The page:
I used pressure-treated wood posts for my trellis because it made the vineyard look “authentic.” But I wouldn’t do that again. Wood posts cost three times more than metal posts, they are harder to drive into the ground, and I later learned that if you use pressure-treated wood in your vineyard some governing entities are unwilling to certify it as “organic.” I’m not hung up on the organic thing, but now I may not be able to get certified, even if I want to.

Trellis selection issues are to viticulturists what the “nature of God” discussion is to theologians. There are many trellis systems, and the debate over which is best in a particular circumstance involves a great deal of passion and endless arguments. My trellis system is called VSP, which stands for “vertical shoot positioning.” It’s the most common form in California, mostly because it works, it’s easy to set up, and maintenance is fairly low.

We had a late frost that season. Of course we had a late frost; I’d just planted a vineyard. So I spent the night standing in my vineyard with a thermometer in one hand and the water hose in the other. My toes survived the frost and I only lost two plants. I somehow avoided the bugs that hit my neighbor’s Zinfandel vines — but I didn’t escape the attention of Bambi and his pals. The grow tubes protect the vines for a while, but eventually they grow above them, and when they do, they send out a siren song that only North American white-tailed deer can hear. My dog hasn’t grasped the concept of homestead varmint protection, so 500 feet of deer fencing and $700 later, my vineyard was Bambi-free.

By July 2001, people were commenting about my fine-looking vineyard. Did I mention that Sangiovese is known for being vigorous? My primary reference book, “From Vines to Wines” by Jeff Cox (Storey Books, 1999), says that if the young vines reach the second trellis wire by the end of the first season, things are going well. These guys reached the second wire … two rows over. Digging those holes must have done the trick, because my vines were hap-hap-happy and crazy with life. Ironically, this could turn out to be the most challenging part of successful vineyard development. The ultimate goal is to produce grapes that make a high-quality wine, and excessive vegetation and quality grapes have an inverse relationship. If I’m going to make good wine, I’ll have to control the growth of the vines. This is the area in which I found the widest divergence of opinion among vineyard experts. For every expert who suggested reining in the vines through “close-spacing,” I found an expert recommending the exact opposite. Fertilize, don’t fertilize. Water, don’t water. Plant north-south, plant east-west … you get the picture. I chose to space closely, fertilize and water regularly during the first year, use VSP trellising and plant north-south. As my vines develop and I start limiting both fertilizer and water, the combination of close-spacing and the use of 101-14 rootstock will hopefully limit the need for using a machete to walk down the rows.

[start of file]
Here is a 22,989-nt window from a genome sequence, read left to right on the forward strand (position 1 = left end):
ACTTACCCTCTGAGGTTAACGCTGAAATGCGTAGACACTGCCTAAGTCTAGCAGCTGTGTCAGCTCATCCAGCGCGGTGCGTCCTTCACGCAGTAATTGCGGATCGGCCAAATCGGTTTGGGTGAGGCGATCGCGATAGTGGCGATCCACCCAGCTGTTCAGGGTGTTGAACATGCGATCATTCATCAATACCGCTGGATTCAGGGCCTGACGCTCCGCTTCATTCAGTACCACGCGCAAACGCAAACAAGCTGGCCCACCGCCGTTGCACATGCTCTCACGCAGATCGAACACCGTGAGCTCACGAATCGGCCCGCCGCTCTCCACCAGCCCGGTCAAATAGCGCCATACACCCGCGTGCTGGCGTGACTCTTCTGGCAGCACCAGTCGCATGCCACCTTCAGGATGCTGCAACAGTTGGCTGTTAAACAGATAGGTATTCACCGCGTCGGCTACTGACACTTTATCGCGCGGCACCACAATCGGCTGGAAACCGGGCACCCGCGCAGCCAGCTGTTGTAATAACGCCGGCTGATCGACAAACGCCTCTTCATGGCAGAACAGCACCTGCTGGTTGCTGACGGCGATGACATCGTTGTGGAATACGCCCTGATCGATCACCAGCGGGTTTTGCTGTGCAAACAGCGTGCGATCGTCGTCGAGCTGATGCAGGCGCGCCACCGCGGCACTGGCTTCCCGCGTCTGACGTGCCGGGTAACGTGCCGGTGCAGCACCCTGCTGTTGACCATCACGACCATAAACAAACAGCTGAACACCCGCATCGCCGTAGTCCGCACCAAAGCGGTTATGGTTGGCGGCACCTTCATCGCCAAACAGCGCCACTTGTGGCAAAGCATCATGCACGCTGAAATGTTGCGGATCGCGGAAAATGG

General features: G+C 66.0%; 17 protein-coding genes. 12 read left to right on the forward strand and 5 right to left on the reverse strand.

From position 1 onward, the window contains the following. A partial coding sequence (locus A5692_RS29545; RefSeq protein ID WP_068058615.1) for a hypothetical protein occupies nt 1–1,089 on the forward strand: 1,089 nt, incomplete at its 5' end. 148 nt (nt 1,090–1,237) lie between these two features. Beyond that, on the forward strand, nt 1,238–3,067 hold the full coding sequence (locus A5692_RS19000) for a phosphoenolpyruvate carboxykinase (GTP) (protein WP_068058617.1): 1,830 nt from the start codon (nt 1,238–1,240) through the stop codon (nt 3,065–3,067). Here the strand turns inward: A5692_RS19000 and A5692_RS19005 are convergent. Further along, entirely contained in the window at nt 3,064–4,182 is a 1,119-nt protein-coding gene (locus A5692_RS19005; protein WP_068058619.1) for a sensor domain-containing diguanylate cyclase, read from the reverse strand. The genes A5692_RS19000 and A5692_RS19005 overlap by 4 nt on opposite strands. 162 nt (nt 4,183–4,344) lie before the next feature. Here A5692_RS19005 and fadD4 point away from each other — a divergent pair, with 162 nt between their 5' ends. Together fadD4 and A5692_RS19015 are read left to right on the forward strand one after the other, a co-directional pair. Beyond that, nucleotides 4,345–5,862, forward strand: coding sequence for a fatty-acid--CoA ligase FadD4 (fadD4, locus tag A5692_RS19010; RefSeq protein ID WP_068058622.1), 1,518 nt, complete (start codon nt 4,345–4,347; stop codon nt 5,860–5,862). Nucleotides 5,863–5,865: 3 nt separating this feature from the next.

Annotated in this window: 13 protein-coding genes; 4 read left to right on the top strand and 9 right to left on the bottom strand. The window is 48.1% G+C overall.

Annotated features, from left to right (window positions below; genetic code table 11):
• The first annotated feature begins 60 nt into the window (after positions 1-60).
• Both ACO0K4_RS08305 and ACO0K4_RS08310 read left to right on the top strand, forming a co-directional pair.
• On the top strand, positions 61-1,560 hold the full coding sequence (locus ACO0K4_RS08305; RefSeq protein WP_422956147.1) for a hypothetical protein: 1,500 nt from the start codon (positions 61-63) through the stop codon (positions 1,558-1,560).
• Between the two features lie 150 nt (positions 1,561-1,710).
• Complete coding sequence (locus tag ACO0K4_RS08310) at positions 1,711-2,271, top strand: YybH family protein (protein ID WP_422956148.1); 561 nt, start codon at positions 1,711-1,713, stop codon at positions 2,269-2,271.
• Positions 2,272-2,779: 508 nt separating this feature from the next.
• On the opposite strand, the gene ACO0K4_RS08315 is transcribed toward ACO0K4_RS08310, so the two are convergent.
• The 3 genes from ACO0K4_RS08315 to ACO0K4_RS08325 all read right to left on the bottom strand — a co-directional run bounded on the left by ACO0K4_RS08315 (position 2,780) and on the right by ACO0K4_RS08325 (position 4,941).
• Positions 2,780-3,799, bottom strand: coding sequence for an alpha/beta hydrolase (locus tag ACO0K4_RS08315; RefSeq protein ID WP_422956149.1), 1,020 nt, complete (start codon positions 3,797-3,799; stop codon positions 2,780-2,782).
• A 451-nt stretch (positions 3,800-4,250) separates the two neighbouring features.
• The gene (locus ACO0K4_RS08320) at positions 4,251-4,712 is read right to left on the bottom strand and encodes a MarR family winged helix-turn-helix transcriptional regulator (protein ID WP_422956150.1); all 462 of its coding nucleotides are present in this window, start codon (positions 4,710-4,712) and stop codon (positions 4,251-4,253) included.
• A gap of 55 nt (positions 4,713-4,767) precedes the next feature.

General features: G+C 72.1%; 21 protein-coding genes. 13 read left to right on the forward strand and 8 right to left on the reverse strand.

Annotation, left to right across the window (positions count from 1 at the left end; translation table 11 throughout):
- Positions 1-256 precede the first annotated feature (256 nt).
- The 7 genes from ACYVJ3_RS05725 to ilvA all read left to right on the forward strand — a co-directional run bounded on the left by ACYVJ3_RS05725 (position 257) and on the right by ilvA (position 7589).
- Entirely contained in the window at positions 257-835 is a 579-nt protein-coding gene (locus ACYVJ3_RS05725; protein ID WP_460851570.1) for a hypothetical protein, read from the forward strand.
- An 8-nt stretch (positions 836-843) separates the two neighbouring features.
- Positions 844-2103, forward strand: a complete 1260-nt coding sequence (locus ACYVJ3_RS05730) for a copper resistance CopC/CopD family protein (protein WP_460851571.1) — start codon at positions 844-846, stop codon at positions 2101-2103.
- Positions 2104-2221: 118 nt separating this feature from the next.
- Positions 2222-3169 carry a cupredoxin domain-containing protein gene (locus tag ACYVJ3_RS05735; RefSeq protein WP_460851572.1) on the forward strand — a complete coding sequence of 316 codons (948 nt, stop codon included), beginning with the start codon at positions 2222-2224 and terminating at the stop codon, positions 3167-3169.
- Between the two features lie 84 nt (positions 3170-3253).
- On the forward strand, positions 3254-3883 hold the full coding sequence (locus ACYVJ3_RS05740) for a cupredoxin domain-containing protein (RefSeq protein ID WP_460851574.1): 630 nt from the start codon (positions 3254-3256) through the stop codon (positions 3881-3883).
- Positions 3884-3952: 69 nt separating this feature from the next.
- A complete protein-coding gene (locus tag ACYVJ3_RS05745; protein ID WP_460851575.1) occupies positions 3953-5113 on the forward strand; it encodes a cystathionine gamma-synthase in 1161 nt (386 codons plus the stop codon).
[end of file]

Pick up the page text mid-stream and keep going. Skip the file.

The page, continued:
Using advice from an article in a viticulture magazine, I pruned one of the rows in a fashion that should allow for harvesting next year. This is another big no-no in viticulture. You are never, never, ever supposed to attempt a harvest until year three or four. But what the heck: Conventional wisdom says I’m not supposed to plant my rows five feet apart, either. After all this work, I want some grapes!

The vines finally stopped growing in October. The trunk and vines turned woody in early November and a Thanksgiving frost caused all the leaves to drop. After I raked up the leaves, there wasn’t much to do except wait until February, when I plan to prune. I don’t believe I’ve ever felt what I am feeling today — an unbearable impatience for spring to arrive. It has been a great deal of work, and the learning curve is far steeper than I thought it would be. But as I look out over the 150 vines in my backyard, I can’t help but think that this is one of the coolest things I’ve ever done.